COLORADO SPRINGS — "I still felt like it needed to happen." Rozie Sanford who just finished her 8th grade year at North Middle School in Colorado Springs is talking about a project to place flags at veteran’s graves-- sidelined by COVID-19.
A select group of students made multiple trips to Fairview Cemetery for a learning/service project during the school year. They would find and identify headstones of veterans. “There was one that was like from the Civil War, which I thought was really cool,” said Sanford.
It is a project lead by teacher Esther Smith, who is also a military veteran. "They learn empathy and they begin to feel the losses that these families have felt, and they begin to have a better understanding of what sacrifices veterans made for them."
Sanford has people close to her who have served in the military. The experience serving at the cemetery enriched her appreciation for veterans. "I know if it wasn't for the people who have given their lives or served in the military, we wouldn't be where we are today as a country."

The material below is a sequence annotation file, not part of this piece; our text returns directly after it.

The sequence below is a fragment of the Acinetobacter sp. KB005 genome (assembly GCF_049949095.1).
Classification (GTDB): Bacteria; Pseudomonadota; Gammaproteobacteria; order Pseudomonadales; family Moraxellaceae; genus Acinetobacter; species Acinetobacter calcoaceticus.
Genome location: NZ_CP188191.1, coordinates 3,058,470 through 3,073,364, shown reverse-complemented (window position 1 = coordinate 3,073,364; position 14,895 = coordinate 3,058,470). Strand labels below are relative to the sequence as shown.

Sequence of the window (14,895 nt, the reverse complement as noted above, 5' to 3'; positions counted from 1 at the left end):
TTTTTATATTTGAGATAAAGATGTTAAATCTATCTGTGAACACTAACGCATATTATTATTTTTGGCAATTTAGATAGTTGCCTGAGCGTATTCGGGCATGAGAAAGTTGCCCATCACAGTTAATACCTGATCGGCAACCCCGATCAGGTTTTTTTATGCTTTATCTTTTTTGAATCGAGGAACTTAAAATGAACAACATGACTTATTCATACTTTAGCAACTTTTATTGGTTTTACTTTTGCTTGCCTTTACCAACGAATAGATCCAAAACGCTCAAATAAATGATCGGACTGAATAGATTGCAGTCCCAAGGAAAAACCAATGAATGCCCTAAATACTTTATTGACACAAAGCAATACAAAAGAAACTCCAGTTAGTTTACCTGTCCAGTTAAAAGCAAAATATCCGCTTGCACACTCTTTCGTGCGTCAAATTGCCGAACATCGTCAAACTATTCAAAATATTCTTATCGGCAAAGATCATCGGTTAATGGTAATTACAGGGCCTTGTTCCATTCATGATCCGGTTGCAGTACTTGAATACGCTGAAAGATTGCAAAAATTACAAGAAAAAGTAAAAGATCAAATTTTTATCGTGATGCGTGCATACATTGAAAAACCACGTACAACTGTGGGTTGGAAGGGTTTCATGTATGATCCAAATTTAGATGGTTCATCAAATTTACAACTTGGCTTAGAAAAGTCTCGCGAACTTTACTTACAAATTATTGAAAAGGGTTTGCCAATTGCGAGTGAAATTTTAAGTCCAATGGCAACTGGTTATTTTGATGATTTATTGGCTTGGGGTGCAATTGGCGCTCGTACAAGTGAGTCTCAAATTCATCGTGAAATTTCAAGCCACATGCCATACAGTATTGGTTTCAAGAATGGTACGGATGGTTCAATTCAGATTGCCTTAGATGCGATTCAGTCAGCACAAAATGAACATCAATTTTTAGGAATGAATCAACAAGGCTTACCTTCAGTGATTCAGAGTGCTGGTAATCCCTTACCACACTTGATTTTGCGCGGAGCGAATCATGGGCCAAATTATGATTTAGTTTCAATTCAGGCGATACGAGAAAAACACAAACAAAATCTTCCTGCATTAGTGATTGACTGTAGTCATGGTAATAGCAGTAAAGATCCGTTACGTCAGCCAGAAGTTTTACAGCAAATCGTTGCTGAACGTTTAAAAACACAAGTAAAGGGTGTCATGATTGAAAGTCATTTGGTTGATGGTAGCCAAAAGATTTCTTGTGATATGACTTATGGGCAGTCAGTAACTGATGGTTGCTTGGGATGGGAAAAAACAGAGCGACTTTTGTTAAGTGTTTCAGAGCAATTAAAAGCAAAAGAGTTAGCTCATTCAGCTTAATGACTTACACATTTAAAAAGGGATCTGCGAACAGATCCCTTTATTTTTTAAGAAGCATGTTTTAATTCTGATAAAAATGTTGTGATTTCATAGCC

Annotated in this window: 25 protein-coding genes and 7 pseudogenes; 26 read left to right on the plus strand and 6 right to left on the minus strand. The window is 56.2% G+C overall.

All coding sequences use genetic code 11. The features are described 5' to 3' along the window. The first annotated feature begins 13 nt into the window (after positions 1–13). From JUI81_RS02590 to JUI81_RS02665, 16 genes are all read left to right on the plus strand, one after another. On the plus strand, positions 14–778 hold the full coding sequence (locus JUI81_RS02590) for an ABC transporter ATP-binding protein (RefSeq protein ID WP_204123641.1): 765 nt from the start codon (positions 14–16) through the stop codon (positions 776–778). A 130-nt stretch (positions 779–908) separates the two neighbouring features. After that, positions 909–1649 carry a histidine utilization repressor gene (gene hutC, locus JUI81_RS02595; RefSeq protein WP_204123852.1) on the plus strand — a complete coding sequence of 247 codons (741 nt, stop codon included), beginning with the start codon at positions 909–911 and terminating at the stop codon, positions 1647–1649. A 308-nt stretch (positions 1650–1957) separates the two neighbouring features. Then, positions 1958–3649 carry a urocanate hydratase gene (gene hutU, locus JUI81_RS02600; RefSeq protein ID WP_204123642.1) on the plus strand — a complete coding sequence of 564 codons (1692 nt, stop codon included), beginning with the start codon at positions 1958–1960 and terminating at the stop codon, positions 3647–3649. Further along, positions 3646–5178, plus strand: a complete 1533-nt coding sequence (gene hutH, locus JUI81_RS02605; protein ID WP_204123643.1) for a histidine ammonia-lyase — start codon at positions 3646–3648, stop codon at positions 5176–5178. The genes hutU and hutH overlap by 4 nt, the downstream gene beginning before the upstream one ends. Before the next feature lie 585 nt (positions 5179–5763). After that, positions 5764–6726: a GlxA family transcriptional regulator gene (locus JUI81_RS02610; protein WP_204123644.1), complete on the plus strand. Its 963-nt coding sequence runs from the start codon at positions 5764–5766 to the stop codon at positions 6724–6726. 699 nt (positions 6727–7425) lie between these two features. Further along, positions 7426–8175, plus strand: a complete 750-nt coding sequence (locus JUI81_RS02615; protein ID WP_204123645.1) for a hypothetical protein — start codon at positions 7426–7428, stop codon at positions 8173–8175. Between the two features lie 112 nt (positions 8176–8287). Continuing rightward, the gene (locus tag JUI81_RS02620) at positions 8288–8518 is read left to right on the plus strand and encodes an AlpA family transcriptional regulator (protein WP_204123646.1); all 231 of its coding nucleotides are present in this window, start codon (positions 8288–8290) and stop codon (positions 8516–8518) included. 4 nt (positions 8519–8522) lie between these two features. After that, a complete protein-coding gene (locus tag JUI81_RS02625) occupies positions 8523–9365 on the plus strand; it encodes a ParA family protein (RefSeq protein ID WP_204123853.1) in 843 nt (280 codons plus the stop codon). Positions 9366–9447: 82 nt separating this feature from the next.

The culmination of the extra-curricular service was supposed to happen with an end of the school year service project for Memorial Day. Students would make a final field trip to the cemetery and place flags at hundreds of veteran graves. Like all other school activities, the project could not move forward as planned because of COVID-19 safety precautions.
There are flags, however, at the hundreds of veteran headstones for Memorial Day. A few teachers from the school gave the students another lesson on finding alternative ways to finish what is started. "We're still doing it for them because it’s their project," said Smith. She was joined at Fairview Cemetery by fellow teacher and veteran Andrew Stutts. He saw these students doing a good thing. “See them give back and give service to their community.” Teacher do not make a habit of finishing projects for students, but in this case it was the right thing to do.